Originally Published 2012-05-19 00:00:00 Published on May 19, 2012
The return of a Socialist in France since Mitterand's victory in 1981 confirms a trend in Europe which, instead of lifting the mist, is adding to the fog. The other day in the UK, Labour had trounced the Conservatives in local bodies election across the country.
The foggy trend in Europe
It would be bad form to put it down to the curse of the Sufi saint Sheikh Salim Chishti. Nicolas Sarkozy lost the French presidency because he had become the most hated French leader in history.

True, on December 4, 2010 the president and his wife, Carla Bruni, did visit the Sheikh’s mausoleum in Fatehpur Sikri and receive special blessings. Only the superstitious would insist that the child born to the couple nine months later was a result of this visit. Indeed, ever since Moghul emperor Akbar declared his debt to the saint for the having answered his prayers by providing the expanding kingdom with an heir Salim, or Emperor Jehangir, made famous by the Bollywood classic Mughal-e-Azam, the childless turn up at the shrine in droves.

The scorn Sarkozy showered on Muslims in general and ’halal’ meat in particular towards the last laps of the campaign, would not have pleased the great saint. But it is extremely unlikely that the saint switched his divine intervention in favour of Francois Hollande for this reason. Carla Bruni must have scribbled a quiet note of thanks to the keepers of the Salim Chishti shrine to ensure their neutrality in France’s presidential stakes.

The return of a Socialist in France since Mitterand’s victory in 1981 confirms a trend in Europe which, instead of lifting the mist, is adding to the fog. The other day David Cameron, who has never quite found his feet, had egg all over his face. Labour had trounced the Conservatives in local bodies election across the country. The Liberal Democrats, for their sin of associating with the Conservatives in a coalition, have been decimated.

And yet, if the return of labour was a confirmed trend, how does one explain the success of the maverick George Galloway in Bradford? His Respect party is a little bit like the Peace Party in Azamgarh - future indeterminate. Galloway is one of those incredible politicians who has nurtured a constituency in the Muslim world. He has a regular programme on the Iranian Press TV! What is emerging in Europe is an aviary of doves and hawks and hawk nosed doves, even dove nosed hawks.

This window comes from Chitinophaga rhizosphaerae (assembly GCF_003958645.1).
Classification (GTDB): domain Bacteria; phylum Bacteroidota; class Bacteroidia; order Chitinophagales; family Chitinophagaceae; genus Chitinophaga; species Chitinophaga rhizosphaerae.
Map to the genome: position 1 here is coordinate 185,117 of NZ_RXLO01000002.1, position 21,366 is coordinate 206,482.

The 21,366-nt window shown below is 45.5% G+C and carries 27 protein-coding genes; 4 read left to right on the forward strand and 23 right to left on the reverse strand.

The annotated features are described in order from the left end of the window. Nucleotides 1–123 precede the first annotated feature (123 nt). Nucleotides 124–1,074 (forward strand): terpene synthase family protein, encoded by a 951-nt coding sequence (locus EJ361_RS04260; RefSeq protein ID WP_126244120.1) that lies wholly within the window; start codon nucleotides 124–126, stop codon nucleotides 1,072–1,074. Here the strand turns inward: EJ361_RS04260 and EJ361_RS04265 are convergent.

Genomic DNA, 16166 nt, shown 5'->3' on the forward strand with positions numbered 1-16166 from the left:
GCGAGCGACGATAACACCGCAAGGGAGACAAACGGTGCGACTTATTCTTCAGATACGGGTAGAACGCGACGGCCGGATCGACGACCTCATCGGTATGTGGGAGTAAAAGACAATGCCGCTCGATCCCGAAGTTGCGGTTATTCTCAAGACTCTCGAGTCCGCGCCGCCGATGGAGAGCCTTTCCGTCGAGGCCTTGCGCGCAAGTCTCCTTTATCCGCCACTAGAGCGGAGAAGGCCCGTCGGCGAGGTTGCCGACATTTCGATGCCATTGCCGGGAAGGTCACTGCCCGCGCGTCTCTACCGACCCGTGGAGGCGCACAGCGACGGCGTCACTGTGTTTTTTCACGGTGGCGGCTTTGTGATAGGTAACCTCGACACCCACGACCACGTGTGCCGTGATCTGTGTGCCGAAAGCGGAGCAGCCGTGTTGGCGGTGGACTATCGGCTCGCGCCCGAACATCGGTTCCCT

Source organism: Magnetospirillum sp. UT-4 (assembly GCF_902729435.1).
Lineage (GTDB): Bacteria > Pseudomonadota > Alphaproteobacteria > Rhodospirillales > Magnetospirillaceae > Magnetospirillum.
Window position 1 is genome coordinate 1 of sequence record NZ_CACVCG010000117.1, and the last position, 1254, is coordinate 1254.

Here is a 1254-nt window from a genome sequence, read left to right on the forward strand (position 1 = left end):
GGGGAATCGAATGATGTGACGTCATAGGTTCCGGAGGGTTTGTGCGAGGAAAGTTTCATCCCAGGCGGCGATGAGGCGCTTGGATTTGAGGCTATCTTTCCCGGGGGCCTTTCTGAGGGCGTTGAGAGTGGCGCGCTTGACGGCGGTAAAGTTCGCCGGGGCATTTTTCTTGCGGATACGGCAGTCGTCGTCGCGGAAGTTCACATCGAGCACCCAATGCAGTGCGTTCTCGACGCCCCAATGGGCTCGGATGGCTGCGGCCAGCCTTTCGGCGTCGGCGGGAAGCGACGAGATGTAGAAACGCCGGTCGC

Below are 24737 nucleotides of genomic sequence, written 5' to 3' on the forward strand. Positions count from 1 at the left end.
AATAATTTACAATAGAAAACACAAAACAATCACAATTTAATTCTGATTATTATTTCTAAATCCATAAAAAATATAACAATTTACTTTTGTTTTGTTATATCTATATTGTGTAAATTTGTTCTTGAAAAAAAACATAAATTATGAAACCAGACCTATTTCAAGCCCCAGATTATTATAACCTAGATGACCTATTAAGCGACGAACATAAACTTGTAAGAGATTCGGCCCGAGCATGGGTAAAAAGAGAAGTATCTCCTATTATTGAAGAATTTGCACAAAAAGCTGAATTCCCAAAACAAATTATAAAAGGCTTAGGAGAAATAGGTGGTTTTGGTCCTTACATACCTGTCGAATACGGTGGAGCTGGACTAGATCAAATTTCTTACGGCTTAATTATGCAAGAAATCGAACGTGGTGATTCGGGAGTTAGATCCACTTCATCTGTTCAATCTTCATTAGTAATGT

On superficial view, the British and French (and more recently parts of Germany) voters may have slided the balance of power just a little bit from centre-right to centre-left, from tweededum to tweedledee. But that may not be the lasting reality. That could well be the beginning of further upheaval.

In France, a reality that has loomed for two decades is the anti Muslim, anti Roma, in brief anti immigrant, National Front founded by Mons Le Pen. His daughter Marine Le Pen, had a threatening 18 per cent vote share in the first round. She advised her supporters to tear their ballots rather than help Sarkozy’s right wingism which by her reckoning is tepid. Some may have followed her advice.

Against austerity

The French will not stand for ’austerity’ which across Europe means lower standard of living, and Hollande has therefore promised growth instead. Without Angela Merkel there is pretty little he can do. But how secure is Merkel’s platform? The resulting frustration is what Marine Le Pen will capitalise on in the Parliament elections.

Neo-fascists are not the only ones knocking at the gates in France. In Greece, the abysmal economic situation is polarising politics sharply - from extreme right to extreme left. Under 25 are swelling the ranks of the unemployed in excess of 50 per cent.
Monstrous political formations like ’Golden Dawn’ have emerged under the leadership of Nikos Michaloliakos who admired Hitler as one of history’s great personalities. He has adopted the Nazi salute and a variation of the swastika as his party’s emblem.

He must send shivers down the spine of Jewish power centres in New York and Jerusalem because his candidates have been lamenting publicly that ’most of the money is in the hands of the Jews.’ The Greek right has its roots deep in the 70s when the military Junta ousted the Socialists and supported Enosis, Cypriot union with Greece. Clashes between Turkish and Greek Cypriots caused Greek prime minister Bulent Ecevit to send Turkish troops to protect the Turkish population.

The rise of the fascist right is only one danger. What worries the rest of Europe more is rise of the communists. Political compasses have panned centre-left and centre right for so many years that they are rusted and screechy to pan the new expanse of possibilities. The Golden Dawn and two other far right parties have fierce opposition in the extreme left, under the banner of Syriza which contains every tendency from Marxist-Leninists to Mr Bardhan.

The young racist in Oslo who shot dead 70 young Norwegians represents the most stark form of European despair. Across Europe, including Britain where racist nationalists won 14 per cent vote in local elections, to Finland, Hungary, Austria everywhere a monster of extremism is rearing its head. Italy, Spain, Portugal are all on sixes and sevens.

A panic-stricken Greek president Karolos Papoulias, has ordered fresh elections in the hope that the electorate will return a less fragmented verdict. The elections, expected in mid June, may shift the country so far to the left that austerity or anything with an EU/IMF touch will be turfed out of the Greek window leaving Europe in shivers in the hottest of months.
(The writer is a Distinguished Fellow at Observer Research Foundation)

Courtesy: The Deccan Herald, May 19, 2012

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